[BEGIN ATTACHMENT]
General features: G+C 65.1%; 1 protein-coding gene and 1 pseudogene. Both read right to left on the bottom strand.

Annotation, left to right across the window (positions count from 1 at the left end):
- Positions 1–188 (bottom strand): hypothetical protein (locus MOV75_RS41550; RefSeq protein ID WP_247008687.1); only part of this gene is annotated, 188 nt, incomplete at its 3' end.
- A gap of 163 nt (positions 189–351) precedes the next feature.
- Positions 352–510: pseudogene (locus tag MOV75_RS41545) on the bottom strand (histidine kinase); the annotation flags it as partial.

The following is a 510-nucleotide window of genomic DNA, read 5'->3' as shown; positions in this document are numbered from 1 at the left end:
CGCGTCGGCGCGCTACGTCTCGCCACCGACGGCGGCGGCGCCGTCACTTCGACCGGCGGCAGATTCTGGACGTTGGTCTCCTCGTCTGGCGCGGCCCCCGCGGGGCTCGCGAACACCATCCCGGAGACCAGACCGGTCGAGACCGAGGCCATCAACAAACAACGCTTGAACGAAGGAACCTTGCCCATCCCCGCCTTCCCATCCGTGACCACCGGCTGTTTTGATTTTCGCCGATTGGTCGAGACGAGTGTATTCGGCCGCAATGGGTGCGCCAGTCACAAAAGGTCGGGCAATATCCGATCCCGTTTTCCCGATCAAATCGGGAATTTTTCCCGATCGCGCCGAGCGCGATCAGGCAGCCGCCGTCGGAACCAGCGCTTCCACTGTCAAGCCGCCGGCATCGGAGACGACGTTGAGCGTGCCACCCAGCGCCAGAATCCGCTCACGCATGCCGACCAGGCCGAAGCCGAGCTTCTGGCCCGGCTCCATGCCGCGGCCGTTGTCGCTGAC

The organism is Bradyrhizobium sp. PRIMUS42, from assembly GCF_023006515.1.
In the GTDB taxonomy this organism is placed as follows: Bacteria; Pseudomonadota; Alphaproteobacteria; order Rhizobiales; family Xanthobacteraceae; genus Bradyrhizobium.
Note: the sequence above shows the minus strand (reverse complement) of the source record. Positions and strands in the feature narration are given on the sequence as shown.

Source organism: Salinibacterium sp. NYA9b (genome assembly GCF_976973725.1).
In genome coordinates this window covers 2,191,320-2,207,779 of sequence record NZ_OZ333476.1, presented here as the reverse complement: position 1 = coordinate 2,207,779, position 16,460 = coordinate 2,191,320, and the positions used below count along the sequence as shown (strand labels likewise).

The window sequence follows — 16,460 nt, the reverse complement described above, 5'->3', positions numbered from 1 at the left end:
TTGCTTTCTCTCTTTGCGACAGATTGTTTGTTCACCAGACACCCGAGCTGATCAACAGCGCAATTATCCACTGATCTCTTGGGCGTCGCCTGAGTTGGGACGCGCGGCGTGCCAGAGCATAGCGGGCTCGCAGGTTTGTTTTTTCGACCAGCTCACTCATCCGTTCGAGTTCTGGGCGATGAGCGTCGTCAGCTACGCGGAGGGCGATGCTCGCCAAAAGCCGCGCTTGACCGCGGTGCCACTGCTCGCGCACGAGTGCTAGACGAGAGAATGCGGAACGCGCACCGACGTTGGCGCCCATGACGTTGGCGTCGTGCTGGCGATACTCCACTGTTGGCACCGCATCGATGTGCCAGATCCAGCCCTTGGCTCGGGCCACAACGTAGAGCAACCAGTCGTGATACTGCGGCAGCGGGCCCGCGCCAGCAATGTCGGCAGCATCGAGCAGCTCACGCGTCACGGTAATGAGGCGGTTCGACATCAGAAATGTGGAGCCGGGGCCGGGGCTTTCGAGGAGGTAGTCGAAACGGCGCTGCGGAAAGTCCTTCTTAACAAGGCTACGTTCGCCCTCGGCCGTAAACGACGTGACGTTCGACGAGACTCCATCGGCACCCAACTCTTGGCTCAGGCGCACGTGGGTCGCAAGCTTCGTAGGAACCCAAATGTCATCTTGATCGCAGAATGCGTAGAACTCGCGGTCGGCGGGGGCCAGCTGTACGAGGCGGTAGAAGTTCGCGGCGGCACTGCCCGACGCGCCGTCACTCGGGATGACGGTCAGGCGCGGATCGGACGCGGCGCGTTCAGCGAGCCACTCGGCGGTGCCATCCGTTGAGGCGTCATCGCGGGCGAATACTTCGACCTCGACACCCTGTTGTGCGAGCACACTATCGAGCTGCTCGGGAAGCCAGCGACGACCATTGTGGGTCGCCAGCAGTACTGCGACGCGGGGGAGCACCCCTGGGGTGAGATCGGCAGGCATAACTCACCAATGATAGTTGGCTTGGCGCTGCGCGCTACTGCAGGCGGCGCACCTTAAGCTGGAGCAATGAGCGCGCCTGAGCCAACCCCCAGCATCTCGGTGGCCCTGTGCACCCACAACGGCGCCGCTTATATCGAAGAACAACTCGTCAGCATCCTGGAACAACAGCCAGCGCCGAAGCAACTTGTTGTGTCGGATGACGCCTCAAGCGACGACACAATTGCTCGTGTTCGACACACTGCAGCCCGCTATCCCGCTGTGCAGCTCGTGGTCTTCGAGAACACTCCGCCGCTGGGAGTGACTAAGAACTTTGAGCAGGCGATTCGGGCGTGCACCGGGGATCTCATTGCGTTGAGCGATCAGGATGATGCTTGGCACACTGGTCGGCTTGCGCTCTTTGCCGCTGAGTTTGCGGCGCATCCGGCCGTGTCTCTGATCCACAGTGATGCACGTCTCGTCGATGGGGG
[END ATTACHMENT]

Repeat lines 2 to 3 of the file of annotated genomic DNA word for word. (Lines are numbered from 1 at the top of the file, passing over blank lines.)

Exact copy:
Annotation, left to right across the window (positions count from 1 at the left end):
- Positions 1–188 (bottom strand): hypothetical protein (locus MOV75_RS41550; RefSeq protein ID WP_247008687.1); only part of this gene is annotated, 188 nt, incomplete at its 3' end.